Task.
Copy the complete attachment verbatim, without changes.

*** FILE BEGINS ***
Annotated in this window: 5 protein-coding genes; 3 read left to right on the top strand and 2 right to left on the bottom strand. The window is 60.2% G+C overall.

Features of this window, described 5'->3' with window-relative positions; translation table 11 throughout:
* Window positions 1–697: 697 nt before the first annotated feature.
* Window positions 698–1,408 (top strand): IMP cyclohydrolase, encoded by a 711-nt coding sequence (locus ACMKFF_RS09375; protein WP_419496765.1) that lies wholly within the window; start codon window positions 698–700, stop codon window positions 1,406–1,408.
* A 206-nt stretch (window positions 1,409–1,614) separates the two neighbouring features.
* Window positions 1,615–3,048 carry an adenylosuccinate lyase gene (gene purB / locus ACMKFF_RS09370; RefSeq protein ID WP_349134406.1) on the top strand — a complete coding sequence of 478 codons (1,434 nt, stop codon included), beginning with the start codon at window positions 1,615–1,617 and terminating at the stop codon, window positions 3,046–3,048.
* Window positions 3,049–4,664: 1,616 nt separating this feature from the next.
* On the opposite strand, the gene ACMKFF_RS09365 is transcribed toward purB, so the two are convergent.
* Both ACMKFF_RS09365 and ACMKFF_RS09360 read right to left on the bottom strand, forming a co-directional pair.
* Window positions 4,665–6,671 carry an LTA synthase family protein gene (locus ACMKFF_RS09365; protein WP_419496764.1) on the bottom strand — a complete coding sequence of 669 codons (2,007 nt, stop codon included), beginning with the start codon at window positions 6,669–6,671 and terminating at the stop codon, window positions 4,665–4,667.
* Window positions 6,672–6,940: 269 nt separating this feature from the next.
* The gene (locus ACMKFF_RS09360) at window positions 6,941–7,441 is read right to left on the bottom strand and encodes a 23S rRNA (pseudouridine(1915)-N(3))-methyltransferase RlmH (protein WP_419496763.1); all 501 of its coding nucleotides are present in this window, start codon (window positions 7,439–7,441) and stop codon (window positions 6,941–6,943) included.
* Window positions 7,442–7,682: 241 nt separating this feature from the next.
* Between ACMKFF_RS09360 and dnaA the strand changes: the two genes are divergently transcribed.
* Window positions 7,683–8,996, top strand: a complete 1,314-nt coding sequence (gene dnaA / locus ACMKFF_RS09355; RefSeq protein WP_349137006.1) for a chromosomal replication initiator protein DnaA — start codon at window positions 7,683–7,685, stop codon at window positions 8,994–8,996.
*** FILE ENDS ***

Annotated in this window: 5 protein-coding genes; 3 read left to right on the top strand and 2 right to left on the bottom strand. The window is 60.2% G+C overall.

Features of this window, described 5'->3' with window-relative positions; translation table 11 throughout:
* Window positions 1–697: 697 nt before the first annotated feature.
* Window positions 698–1,408 (top strand): IMP cyclohydrolase, encoded by a 711-nt coding sequence (locus ACMKFF_RS09375; protein WP_419496765.1) that lies wholly within the window; start codon window positions 698–700, stop codon window positions 1,406–1,408.
* A 206-nt stretch (window positions 1,409–1,614) separates the two neighbouring features.
* Window positions 1,615–3,048 carry an adenylosuccinate lyase gene (gene purB / locus ACMKFF_RS09370; RefSeq protein ID WP_349134406.1) on the top strand — a complete coding sequence of 478 codons (1,434 nt, stop codon included), beginning with the start codon at window positions 1,615–1,617 and terminating at the stop codon, window positions 3,046–3,048.
* Window positions 3,049–4,664: 1,616 nt separating this feature from the next.
* On the opposite strand, the gene ACMKFF_RS09365 is transcribed toward purB, so the two are convergent.
* Both ACMKFF_RS09365 and ACMKFF_RS09360 read right to left on the bottom strand, forming a co-directional pair.
* Window positions 4,665–6,671 carry an LTA synthase family protein gene (locus ACMKFF_RS09365; protein WP_419496764.1) on the bottom strand — a complete coding sequence of 669 codons (2,007 nt, stop codon included), beginning with the start codon at window positions 6,669–6,671 and terminating at the stop codon, window positions 4,665–4,667.
* Window positions 6,672–6,940: 269 nt separating this feature from the next.
* The gene (locus ACMKFF_RS09360) at window positions 6,941–7,441 is read right to left on the bottom strand and encodes a 23S rRNA (pseudouridine(1915)-N(3))-methyltransferase RlmH (protein WP_419496763.1); all 501 of its coding nucleotides are present in this window, start codon (window positions 7,439–7,441) and stop codon (window positions 6,941–6,943) included.
* Window positions 7,442–7,682: 241 nt separating this feature from the next.
* Between ACMKFF_RS09360 and dnaA the strand changes: the two genes are divergently transcribed.
* Window positions 7,683–8,996, top strand: a complete 1,314-nt coding sequence (gene dnaA / locus ACMKFF_RS09355; RefSeq protein WP_349137006.1) for a chromosomal replication initiator protein DnaA — start codon at window positions 7,683–7,685, stop codon at window positions 8,994–8,996.